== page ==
The story behind Lady Gaga’s bulletproof inauguration dress: “It was a scary time in this country”

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“The national anthem is a complicated tune… and it was a complicated time,” Lady Gaga told Stephen Colbert.

Stop by The late show On Tuesday evening (November 23), Gaga offered a unique behind-the-scenes look at her involvement in a landmark endeavor: singing the national anthem during the inauguration of President Joe Biden. Still, it wasn’t an entirely normal inauguration – it took place on the capital steps just 14 days after supporters of President Donald Trump stormed the capital in an attempt to overturn the results. 2020 election officials.

“It was one of the proudest moments I have ever experienced as a musician and performer,” said Gaga. “Every artist has something meaningful to them about why they do what they do – for me, I like to make audiences smile. I had two minutes and thirty seconds to speak to the whole world, and I thought maybe this would be a good opportunity to sing for Everybody– not just to fans of President Biden and the people who voted for him, but the world. “

With that in mind, Gaga and her musical director, Michael Bearden (who wrote the arrangement used that day), felt it would be appropriate to give the line a little more oomph. “And the flag was still there”—But things didn’t happen exactly as expected…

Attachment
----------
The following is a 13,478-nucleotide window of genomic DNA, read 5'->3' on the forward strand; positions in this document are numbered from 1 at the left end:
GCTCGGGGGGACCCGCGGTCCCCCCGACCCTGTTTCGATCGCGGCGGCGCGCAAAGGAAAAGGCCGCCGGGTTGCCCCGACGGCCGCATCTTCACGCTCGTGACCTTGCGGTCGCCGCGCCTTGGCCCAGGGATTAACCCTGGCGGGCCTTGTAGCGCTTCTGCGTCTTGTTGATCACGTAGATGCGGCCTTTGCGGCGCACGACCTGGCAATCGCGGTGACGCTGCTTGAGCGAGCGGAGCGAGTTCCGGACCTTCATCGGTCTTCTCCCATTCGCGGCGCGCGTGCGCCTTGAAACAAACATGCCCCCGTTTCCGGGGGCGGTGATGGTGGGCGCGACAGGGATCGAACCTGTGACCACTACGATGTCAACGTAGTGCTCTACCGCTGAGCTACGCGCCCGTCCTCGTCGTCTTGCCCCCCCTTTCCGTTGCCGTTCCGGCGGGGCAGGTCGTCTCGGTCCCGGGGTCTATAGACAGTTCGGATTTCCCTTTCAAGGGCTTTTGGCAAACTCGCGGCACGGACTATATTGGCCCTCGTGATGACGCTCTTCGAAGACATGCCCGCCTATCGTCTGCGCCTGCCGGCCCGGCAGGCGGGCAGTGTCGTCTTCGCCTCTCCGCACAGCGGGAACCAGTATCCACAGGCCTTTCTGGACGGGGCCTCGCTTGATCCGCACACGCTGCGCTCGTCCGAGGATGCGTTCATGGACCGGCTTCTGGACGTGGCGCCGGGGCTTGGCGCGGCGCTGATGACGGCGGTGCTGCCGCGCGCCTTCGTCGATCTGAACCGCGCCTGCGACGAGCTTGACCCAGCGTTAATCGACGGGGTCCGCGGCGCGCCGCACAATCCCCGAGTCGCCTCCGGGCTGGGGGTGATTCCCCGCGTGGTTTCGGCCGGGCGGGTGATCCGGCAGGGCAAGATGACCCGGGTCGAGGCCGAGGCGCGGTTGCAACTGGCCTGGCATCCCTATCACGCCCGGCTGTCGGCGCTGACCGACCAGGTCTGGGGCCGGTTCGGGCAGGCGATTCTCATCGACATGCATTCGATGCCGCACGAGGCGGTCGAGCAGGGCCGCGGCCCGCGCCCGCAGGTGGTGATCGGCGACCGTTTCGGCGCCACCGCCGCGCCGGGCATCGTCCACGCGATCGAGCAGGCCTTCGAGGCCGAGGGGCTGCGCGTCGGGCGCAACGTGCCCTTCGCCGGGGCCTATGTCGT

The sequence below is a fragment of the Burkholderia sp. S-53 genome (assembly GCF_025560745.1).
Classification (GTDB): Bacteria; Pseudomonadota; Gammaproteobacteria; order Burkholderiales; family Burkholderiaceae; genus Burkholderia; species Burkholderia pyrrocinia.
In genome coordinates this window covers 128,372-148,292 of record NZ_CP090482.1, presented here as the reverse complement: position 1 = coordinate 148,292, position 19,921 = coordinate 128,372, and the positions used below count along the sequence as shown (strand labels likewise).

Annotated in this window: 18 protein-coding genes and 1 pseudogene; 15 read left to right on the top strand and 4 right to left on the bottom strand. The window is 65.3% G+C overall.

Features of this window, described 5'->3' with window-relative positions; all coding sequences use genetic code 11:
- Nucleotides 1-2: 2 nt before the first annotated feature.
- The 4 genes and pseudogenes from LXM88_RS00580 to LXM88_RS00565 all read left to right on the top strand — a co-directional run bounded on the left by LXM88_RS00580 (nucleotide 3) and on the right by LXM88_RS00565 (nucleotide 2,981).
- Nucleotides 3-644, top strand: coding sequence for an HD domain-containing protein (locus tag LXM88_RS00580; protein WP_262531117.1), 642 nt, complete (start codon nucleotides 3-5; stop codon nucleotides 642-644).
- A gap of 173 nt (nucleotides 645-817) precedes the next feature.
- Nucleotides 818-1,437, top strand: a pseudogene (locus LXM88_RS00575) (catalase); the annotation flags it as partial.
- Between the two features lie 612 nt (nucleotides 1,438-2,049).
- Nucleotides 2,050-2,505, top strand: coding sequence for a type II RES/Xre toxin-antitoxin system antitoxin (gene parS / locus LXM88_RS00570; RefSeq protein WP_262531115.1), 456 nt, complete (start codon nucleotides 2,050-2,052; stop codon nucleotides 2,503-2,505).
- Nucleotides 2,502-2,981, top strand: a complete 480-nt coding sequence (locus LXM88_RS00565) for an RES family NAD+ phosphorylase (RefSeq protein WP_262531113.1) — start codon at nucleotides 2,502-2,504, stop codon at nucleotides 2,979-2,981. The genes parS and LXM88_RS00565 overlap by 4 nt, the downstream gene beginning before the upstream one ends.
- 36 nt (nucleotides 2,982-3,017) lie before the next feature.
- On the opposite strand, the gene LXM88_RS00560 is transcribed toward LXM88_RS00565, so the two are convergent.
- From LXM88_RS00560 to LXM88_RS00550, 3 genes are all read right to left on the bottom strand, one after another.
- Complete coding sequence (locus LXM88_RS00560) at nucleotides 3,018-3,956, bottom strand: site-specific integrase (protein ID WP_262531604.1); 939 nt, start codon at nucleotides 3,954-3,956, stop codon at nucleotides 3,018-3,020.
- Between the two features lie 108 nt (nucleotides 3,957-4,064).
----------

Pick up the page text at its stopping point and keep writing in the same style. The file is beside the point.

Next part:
“What’s funny about this moment, besides being moving and powerful, is that, believe it or not, they actually moved the flag,” Gaga explained. “I was out the night before for the capital and it was… you know, the energy was powerful. It was tense because there had been such violence the week before… I went to my rehearsal and planned to find the flag to signal it when I sang that part, but what I did not know is that they were going to move the flag. When I got there I started to turn around and I was like, “Oh girl, keep spinning and maybe it will show.” It turns out they always kept the flag up on this beautiful day… and I found it! “

Perhaps one of the biggest revelations of the interview, however, was the fact that Gaga’s dress – a regal-looking gown with a black top and a flowing red skirt – was bulletproof.

“There was a bulletproof vest sewn into the dress… it was a scary time in this country,” the 35-year-old singer said. “I care a lot about my family and, as a performer, I understand that I put myself in all kinds of dangerous situations to do what I love. So I did it for myself and for my family too, so that my mom, dad and sister could feel confident.

Continuing, she pointed out how the dress was inspired by her appreciation of Enlightenment idealism: “This dress is a Schiaparelli dress, an Italian designer, and everything I wore that day was inspired by the Italian and French Revolution. I felt like this day was a “revolution” for this country and a real opportunity for us to look beyond the resistance and envision a time when we can be kinder and braver as a nation. , as a people.

Beyond that, Gaga spoke with Colbert about his activism, his love for the LGBT community, and more. Watch the interview HERE and check out his performance of “The Star-Spangled Banner” below:

Photo by David Livingston / Getty Images for Fashion Media


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